IT Life

Military Chooses Tech To Improve Terrorism Readiness

After testing more than 100 technologies earlier this summer, the military has tabbed three communication and IT systems to improve emergency response.
Four years after the Sept. 11 terrorist attacks, one of the toughest issues still facing emergency-response teams is how they can communicate and react most effectively amid the chaos of a disaster scene. The U.S. military expects three key technologies it tested earlier this summer can be put to use to help coordinate homeland-defense efforts among military, government, and civilian agencies.

The U.S. Northern Command, which specializes in homeland defense, is pushing for additional funding and deployment of three communications and information technologies that it evaluated in June. The June event is an annual demonstration of technologies intended to help in the event of a terrorist attack or other domestic emergency. Northcom has high hopes for systems that will help emergency-response teams collaborate during a weapons-of-mass-destruction attack, communicate in real-time across classified and unclassified networks, and let responders speak to each other over previously incompatible radios.

"Information sharing and being able to communicate with our state and local partners are some of our key functions in the command," says Christopher Lambert, Northcom's program manager for the 2005 Coalition Warrior Interoperability Demonstration, or CWID, which took place during the second half of June. CWID, which before this year had been known as the Joint Warrior Interoperability Demonstration, is a decade-old annual event during which members of the U.S. military, select foreign armies, and domestic law-enforcement and emergency-response agencies test cutting-edge technologies with the potential to serve on the front lines of the war against terrorism.

During this year's event, Northcom focused on 26 technology trials run out of Peterson Air Force Base in Colorado Springs, Colo. The command's primary objective was to identify and test technology that will let homeland security responders do a better job of communicating with each other. In all, CWID's organizers evaluated about 100 technologies, 49 of which were given trials at various locations worldwide during the event.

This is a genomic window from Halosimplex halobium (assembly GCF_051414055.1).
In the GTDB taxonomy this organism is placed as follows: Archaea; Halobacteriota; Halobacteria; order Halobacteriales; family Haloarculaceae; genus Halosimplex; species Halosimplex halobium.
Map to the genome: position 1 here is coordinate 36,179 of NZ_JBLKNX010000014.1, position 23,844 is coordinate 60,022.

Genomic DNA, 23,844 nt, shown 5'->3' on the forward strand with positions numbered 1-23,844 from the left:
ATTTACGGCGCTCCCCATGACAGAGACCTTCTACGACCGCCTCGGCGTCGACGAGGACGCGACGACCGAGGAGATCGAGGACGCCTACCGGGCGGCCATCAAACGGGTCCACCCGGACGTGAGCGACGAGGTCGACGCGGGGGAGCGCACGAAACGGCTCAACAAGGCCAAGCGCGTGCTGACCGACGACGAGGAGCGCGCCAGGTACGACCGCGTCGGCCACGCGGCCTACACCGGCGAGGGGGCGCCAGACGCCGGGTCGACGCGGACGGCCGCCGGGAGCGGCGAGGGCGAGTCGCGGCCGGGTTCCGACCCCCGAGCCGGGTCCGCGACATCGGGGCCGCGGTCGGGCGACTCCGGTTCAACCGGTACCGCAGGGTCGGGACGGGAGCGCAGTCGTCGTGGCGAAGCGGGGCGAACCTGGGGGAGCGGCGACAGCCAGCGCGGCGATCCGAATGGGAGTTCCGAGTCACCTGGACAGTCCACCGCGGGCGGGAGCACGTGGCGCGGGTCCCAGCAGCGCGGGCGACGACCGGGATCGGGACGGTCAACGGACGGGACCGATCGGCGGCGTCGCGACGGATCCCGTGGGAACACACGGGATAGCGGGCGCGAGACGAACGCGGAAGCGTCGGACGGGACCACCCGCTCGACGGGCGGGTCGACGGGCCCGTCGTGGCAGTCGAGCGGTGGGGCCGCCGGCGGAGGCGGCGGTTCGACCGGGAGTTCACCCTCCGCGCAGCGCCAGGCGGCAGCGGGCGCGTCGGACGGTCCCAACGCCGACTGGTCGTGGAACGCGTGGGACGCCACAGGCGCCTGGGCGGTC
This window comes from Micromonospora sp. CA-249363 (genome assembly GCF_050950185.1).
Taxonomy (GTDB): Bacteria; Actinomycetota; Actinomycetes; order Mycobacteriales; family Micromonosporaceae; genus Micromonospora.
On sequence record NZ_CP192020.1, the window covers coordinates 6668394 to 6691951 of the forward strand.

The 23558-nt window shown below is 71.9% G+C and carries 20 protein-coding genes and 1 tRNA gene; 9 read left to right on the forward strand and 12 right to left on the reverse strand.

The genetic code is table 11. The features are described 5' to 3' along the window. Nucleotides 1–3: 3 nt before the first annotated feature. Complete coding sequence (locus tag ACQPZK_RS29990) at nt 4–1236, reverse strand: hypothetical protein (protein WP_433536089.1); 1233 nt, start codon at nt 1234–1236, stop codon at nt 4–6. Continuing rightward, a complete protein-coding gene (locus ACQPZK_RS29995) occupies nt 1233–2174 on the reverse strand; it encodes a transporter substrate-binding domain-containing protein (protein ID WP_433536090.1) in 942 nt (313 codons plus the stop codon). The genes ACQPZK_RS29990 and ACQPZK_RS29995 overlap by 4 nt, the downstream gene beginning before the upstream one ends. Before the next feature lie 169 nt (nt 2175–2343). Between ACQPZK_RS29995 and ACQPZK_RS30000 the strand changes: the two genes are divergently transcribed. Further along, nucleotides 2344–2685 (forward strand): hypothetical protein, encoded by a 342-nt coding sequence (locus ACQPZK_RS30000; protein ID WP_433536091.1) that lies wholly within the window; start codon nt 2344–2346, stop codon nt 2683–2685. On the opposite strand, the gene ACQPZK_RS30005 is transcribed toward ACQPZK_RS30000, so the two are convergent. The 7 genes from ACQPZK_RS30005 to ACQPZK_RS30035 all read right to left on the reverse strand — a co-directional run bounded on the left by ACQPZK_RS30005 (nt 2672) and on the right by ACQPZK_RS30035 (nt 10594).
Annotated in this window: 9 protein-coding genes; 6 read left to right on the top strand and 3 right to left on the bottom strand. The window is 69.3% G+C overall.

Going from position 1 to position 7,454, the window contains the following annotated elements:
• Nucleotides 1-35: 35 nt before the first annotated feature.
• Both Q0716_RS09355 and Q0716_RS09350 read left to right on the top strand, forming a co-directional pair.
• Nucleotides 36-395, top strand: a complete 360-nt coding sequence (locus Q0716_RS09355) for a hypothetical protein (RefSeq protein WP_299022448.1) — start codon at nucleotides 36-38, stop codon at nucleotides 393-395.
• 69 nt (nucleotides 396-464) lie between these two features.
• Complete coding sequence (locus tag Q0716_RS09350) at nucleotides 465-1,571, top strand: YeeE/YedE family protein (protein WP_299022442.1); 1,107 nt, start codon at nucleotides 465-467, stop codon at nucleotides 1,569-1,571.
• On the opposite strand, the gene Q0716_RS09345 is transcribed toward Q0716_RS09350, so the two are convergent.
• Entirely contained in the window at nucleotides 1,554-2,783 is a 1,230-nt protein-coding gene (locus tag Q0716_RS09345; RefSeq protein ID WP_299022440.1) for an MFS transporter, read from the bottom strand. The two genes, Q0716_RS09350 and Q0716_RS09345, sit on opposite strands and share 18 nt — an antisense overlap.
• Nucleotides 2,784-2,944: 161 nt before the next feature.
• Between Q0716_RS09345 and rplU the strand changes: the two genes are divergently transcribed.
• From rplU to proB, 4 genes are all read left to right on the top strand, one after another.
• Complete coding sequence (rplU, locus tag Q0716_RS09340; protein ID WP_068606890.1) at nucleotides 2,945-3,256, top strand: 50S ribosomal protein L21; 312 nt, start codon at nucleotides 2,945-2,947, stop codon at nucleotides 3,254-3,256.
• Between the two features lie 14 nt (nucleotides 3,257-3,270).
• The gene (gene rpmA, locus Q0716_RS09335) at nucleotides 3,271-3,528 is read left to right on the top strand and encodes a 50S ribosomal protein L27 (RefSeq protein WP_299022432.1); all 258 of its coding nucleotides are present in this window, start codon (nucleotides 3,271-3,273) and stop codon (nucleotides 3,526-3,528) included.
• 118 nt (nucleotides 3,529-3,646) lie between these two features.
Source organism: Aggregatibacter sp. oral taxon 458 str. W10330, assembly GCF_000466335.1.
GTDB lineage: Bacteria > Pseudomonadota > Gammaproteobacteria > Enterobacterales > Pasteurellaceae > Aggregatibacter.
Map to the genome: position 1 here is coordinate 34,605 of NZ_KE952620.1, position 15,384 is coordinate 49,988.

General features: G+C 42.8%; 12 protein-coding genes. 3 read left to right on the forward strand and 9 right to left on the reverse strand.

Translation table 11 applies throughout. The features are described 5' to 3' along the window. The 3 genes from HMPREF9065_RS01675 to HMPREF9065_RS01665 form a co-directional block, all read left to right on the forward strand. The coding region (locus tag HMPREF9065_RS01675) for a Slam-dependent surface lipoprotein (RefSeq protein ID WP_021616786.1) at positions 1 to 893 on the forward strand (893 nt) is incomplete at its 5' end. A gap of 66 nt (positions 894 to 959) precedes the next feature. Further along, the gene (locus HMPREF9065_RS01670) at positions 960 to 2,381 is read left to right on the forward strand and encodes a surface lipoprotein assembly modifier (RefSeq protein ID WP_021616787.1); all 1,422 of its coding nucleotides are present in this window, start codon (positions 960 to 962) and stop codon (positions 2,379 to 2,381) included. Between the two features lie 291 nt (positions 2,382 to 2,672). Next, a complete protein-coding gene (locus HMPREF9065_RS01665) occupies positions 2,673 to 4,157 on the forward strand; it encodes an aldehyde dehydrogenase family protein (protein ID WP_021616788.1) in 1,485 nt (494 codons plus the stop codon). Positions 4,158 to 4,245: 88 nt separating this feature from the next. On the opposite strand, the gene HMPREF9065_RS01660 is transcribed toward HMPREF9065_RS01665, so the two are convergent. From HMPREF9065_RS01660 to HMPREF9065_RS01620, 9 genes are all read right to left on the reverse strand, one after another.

CWID participants, including Northcom and other military organizations, assessed each technology based upon its capability to let users interoperate with each other, its usefulness to war fighter, and its security features, Lambert says. Northcom is now recommending three technologies for further evaluation and funding. These include Weapons of Mass Destruction Common Operational Picture tools, Multi-level-secure Information Infrastructure middleware, and Incident Commander's Radio Interface devices. Northcom gave WMD COP the highest overall rating because of the technology's ability to perform plume modeling--figuring out where people are at risk from a the cloud of a terrorist's nuclear or biological weapon, for example--in the event of an attack using weapons of mass destruction, Lambert adds.

The Defense Department's Defense Threat Reduction Agency developed Weapons of Mass Destruction Common Operational Picture, or WMD COP, to integrate information for planning, assessing, and visualizing a response to a WMD attack. Boeing Co. developed the Multi-level-secure Information Infrastructure, or MI2, to help civilian, military, and other governmental agencies share information in real time between classified and unclassified networks. Communications-Applied Technology's Incident Commander's Radio Interface, or ICRI, provided tactical interoperability at the trials, linking military and nonmilitary radios, voice over IP, and telephone systems despite their different waveforms and frequencies.

Now that Northcom, which the Defense Department created in 2002, has confirmed its interest in these technologies, the next hurdle is getting them into the field where they can help troops and emergency responders. This requires funding, security certification from the National Security Agency, and the configuration of these new technologies so that they work properly in real-world situations. A technology such as ICRI, which costs less than $10,000 per unit, is much easier to deploy because funding can come from operational and maintenance dollars, Lambert says. In fact, Peterson Air Force Base, where Northcom is located, in June used an ICRI unit during an air show to bridge different communications systems. MI2, on the other hand, is a more expensive technology and has to go through a more formal funding process.